The Energy Bulls Are On The Ropes Once Again To Start The Week
The energy bulls are on the ropes once again to start the week, with refined product prices touching 6 week lows, WTI struggling to hold onto the $80 mark, and charts continuing to suggest that lower prices may be ahead. Seasonal influences with driving slowing down and harvest activity ending also tend to work against product prices this time of year, and a warm fall has reduced concerns of a cold snap depleting natural gas supplies and forcing a run on diesel.
While the outlook for futures seems to be getting more bearish by the day, physical markets across the country are telling a much different story with pockets of tight supply for both gasoline and diesel continuing to challenge suppliers who can no longer rely on long haul trucking to help heal the situation.
Tighter than normal gasoline supplies along much of the East Coast, and ample supplies along the Gulf Coast have widened the spread for RBOB gasoline prices between the two markets to a two year high north of $.16/gallon. Colonial linespace values for gasoline have followed suit, also reaching a new 2 year high at 3 cents/gallon Friday. A steeply backwardated forward curve in the NYH seems to be the only thing keeping a lid on those premiums as prices will drop about a nickel in the time it takes to get space on the line, until when it will actually deliver at the end of it.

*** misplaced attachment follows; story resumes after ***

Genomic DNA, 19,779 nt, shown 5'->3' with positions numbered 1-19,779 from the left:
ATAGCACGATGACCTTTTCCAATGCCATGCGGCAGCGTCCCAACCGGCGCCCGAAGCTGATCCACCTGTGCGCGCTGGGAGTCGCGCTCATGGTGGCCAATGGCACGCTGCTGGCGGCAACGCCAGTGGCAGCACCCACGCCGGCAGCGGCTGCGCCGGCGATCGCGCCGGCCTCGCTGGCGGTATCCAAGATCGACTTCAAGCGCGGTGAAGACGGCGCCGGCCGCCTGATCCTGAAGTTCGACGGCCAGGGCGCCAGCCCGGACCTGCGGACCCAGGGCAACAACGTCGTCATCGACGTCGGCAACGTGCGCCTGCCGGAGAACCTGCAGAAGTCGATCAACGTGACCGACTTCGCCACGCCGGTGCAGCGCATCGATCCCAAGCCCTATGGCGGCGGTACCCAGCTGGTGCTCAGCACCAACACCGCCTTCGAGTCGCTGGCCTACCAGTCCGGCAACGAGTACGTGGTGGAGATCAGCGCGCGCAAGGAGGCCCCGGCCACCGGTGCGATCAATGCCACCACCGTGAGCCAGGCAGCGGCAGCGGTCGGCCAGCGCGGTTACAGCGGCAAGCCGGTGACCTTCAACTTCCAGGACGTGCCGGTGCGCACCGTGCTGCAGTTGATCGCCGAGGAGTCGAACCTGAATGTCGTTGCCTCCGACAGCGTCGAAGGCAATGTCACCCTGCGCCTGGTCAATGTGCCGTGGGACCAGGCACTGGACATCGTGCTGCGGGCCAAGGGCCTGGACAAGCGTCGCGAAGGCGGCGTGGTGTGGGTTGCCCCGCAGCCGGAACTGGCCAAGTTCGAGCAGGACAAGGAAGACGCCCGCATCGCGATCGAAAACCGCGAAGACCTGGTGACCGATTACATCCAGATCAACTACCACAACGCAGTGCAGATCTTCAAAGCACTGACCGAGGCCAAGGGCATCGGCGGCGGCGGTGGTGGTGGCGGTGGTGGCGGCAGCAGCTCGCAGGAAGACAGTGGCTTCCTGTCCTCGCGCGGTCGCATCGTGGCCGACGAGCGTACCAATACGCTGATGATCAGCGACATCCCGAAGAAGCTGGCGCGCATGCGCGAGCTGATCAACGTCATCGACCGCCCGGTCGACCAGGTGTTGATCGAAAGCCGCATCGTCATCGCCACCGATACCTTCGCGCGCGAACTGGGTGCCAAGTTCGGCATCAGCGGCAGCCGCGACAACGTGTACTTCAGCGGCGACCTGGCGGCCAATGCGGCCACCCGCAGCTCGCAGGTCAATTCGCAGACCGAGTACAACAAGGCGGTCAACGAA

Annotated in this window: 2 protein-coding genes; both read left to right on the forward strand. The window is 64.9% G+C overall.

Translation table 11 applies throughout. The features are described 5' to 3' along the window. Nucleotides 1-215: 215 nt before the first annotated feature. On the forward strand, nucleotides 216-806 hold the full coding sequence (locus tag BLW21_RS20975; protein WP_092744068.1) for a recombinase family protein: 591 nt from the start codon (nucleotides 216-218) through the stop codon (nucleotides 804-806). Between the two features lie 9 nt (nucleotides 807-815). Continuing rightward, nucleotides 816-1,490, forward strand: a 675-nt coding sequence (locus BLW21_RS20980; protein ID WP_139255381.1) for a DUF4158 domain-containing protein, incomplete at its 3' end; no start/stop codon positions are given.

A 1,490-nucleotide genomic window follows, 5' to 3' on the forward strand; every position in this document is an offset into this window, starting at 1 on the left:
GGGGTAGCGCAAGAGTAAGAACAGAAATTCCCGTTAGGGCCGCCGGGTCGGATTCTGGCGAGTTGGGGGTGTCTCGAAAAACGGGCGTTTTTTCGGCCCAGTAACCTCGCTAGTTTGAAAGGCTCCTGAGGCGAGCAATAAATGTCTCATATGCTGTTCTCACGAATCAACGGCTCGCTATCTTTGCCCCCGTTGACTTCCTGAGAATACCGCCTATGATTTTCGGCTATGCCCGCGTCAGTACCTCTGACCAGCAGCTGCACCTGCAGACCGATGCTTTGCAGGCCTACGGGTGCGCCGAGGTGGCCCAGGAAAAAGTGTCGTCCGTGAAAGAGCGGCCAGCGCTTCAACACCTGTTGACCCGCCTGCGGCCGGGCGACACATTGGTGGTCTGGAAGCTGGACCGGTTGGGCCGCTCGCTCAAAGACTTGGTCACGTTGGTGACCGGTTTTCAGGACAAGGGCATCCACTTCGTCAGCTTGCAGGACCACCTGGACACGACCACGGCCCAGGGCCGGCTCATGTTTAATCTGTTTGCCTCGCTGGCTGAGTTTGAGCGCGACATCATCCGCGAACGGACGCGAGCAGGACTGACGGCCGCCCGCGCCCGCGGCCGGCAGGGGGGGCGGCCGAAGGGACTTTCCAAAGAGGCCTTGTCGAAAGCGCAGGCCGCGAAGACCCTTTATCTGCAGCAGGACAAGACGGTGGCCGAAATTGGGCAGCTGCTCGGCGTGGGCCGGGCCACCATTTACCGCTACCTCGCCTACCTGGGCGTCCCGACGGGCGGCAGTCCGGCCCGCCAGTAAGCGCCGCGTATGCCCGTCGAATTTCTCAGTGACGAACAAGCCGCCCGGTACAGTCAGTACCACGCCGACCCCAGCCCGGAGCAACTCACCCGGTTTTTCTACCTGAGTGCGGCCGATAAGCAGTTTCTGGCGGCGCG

Adding to the extreme backwardation in the region, ethanol prices in the NYH jumped back to the $4/gallon level Friday, and LA spots are following close behind. West Coast gasoline values meanwhile continue to push into the stratosphere as refiners are still struggling to make up for the numerous disruptions we’ve seen in the past 2 months and deal with the long term reality that the state is going to require billions more in investment to continue operating.
Diesel supplies meanwhile are tight across the Southwestern US with markets from El Paso to Phoenix seeing the largest rack spreads since SNOVID shut down every refinery in Texas last February.
The weekly commitments of traders report is delayed in the US until today due to Veteran’s day, but we did get a look at ICE contracts where Brent crude saw money managers liquidating length for a 4th straight week as prices retreated from 7 year highs. Gasoil (European’s version of ULSD) contracts meanwhile saw a slight increase in net length despite a large jump in new short positions added during the week, suggesting the big money funds aren’t throwing the towel in on higher priced energy contracts just yet.
Baker Hughes reported a net increase of 4 oil rigs drilling in the US last week as producers continue their slow recovery despite high prices. Most notable in last week’s report was a drop of 5 rigs in New Mexico and an increase of 10 in Texas, suggesting Permian producers may be moving away from Federal land in NM in favor of private lands in TX, based on the campaign promises of the President to stop drilling on public land. In reality however, the Biden administration is on pace to approve more drilling permits than his predecessor as high prices prove once again to be more influential than political leanings.